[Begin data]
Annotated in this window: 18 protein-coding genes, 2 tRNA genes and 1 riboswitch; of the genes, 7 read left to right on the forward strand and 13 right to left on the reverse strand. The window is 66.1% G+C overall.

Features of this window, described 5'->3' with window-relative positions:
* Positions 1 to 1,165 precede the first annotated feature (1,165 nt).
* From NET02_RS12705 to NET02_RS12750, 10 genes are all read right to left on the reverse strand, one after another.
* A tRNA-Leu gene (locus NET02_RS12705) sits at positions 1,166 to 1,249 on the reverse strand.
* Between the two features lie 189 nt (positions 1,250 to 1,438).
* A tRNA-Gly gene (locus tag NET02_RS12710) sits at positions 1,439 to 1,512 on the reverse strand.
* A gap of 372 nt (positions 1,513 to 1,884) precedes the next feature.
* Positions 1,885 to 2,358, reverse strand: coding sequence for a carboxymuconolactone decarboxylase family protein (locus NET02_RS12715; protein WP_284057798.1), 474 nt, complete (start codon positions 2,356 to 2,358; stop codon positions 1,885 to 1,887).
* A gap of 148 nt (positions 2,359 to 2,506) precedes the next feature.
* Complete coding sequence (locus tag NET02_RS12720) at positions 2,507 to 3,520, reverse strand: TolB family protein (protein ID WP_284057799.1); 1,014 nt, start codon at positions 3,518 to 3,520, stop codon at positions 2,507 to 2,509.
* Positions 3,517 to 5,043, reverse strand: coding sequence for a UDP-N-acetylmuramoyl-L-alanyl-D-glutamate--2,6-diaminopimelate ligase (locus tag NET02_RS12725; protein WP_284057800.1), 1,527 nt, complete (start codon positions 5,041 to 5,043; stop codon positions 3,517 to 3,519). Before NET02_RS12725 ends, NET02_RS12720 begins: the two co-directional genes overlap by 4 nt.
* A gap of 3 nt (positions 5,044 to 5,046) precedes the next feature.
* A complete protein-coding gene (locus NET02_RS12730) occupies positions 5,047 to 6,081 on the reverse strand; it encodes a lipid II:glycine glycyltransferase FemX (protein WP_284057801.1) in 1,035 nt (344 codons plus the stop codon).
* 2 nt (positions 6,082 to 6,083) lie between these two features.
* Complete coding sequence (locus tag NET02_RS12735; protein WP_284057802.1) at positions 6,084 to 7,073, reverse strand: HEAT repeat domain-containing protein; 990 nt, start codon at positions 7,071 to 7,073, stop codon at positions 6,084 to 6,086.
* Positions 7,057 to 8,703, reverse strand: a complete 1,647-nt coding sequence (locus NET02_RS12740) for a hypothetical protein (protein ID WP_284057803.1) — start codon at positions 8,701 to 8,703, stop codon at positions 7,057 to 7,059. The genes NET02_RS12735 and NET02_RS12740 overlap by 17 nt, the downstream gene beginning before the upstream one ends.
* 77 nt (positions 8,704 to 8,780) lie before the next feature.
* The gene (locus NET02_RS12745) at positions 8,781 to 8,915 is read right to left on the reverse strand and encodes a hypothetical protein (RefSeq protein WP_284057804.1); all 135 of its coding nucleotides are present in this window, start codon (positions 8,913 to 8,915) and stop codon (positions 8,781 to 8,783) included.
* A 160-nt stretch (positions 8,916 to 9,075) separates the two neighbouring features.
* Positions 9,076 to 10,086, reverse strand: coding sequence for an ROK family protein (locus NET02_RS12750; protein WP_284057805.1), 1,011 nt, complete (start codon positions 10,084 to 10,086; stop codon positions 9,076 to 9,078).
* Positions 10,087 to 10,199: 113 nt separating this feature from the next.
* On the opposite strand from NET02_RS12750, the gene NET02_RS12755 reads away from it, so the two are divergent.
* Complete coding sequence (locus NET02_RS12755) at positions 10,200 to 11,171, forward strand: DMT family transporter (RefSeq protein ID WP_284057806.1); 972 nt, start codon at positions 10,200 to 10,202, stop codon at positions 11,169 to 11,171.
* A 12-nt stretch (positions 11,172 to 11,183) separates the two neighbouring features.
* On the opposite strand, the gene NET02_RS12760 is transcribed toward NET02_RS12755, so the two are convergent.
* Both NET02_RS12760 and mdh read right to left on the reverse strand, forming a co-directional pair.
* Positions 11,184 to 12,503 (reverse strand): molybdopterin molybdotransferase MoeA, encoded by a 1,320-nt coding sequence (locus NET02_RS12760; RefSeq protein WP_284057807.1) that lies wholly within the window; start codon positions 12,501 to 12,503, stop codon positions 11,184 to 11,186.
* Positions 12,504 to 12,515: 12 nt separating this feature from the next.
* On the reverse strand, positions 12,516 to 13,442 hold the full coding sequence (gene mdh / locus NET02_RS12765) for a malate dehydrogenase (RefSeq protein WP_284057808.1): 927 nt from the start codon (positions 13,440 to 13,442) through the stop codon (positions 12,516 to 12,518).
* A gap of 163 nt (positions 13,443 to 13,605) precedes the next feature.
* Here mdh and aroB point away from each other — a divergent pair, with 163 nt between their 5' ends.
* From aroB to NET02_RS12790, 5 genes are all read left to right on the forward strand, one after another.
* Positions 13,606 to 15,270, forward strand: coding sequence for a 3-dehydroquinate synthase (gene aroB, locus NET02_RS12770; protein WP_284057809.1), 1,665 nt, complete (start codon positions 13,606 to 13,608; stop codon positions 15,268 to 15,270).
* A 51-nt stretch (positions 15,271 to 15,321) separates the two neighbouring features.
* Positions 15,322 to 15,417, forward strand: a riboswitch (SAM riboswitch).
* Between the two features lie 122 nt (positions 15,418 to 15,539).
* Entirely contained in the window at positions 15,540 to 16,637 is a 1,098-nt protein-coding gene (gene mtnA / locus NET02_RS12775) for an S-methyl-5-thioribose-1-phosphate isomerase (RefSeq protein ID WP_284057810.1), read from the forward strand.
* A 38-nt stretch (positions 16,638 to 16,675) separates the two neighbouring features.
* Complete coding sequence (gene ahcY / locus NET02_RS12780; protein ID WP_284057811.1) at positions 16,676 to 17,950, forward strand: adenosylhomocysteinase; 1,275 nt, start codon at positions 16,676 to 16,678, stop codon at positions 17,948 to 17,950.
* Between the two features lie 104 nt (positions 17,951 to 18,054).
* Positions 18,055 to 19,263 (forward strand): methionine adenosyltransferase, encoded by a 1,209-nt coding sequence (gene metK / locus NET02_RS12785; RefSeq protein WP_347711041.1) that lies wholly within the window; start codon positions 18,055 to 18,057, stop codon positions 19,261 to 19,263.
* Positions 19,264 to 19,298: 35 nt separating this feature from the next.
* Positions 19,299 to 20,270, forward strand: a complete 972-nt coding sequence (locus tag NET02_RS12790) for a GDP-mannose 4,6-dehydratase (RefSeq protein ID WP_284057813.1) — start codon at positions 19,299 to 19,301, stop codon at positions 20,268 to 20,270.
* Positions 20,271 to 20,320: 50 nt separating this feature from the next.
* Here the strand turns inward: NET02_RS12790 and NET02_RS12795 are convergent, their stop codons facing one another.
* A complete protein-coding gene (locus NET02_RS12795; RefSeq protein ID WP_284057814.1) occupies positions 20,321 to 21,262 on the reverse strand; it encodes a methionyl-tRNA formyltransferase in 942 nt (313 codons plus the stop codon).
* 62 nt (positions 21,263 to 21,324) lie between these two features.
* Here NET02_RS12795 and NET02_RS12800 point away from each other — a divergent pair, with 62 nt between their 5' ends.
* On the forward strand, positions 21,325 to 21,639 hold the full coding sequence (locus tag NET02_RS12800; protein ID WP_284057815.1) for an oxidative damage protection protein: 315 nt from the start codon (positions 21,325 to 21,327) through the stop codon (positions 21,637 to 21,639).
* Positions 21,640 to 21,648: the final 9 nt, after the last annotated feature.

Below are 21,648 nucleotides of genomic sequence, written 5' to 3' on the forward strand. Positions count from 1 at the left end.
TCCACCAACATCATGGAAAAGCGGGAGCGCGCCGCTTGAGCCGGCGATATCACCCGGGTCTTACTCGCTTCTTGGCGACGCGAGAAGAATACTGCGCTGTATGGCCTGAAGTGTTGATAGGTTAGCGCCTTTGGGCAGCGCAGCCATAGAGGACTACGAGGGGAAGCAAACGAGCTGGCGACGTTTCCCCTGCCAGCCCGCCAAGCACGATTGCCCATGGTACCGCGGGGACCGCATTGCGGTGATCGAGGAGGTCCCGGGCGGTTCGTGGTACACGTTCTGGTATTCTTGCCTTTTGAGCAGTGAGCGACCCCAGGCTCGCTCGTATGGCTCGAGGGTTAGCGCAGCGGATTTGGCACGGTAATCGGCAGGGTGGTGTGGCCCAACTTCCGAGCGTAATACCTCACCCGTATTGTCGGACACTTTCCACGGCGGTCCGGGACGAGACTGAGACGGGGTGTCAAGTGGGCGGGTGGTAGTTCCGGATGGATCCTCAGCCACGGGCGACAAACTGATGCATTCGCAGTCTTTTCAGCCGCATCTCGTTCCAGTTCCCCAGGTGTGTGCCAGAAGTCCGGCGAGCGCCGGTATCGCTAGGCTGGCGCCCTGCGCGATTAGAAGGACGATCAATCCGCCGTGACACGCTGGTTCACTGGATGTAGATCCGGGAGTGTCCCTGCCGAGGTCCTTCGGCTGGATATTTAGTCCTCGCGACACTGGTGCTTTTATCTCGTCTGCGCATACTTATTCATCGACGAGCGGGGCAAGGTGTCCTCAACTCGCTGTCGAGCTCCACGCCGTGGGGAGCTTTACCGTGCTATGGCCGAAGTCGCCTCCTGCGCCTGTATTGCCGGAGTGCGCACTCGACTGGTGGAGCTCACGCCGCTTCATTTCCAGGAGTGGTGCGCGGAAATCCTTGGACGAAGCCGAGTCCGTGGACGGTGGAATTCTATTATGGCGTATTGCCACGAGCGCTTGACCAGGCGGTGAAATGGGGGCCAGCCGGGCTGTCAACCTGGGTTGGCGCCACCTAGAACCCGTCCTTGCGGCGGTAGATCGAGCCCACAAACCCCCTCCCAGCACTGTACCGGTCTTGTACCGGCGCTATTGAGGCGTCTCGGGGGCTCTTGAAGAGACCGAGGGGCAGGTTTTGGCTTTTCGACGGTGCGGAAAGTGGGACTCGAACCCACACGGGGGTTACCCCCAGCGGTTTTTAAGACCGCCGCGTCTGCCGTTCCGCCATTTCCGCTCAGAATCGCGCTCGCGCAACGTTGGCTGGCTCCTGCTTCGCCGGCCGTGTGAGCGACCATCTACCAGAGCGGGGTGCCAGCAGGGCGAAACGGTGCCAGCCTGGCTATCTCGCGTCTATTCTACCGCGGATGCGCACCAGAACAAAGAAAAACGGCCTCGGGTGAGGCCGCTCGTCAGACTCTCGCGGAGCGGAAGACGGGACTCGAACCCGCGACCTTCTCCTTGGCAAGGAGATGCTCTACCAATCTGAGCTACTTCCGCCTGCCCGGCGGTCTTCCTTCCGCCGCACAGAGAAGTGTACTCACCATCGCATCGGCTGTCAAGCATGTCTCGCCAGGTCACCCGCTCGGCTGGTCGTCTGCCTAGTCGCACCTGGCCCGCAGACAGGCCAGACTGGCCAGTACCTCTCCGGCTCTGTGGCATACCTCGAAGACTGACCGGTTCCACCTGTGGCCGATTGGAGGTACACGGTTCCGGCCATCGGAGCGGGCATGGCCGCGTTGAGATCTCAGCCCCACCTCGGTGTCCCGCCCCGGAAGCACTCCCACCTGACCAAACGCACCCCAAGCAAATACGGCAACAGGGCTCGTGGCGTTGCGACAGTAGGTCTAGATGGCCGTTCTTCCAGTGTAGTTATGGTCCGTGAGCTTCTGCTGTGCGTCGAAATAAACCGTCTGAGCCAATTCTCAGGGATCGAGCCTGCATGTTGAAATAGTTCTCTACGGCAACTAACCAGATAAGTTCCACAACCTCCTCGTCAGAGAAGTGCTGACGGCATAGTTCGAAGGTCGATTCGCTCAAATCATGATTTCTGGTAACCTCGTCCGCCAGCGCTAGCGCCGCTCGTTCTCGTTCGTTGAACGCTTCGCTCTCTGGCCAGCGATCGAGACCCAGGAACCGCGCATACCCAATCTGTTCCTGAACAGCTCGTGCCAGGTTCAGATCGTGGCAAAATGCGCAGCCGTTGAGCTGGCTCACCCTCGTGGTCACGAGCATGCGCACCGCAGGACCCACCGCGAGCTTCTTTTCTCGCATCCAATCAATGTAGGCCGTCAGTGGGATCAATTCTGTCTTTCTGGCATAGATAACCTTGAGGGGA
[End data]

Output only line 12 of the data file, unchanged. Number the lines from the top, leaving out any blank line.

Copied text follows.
* Positions 3,517 to 5,043, reverse strand: coding sequence for a UDP-N-acetylmuramoyl-L-alanyl-D-glutamate--2,6-diaminopimelate ligase (locus tag NET02_RS12725; protein WP_284057800.1), 1,527 nt, complete (start codon positions 5,041 to 5,043; stop codon positions 3,517 to 3,519). Before NET02_RS12725 ends, NET02_RS12720 begins: the two co-directional genes overlap by 4 nt.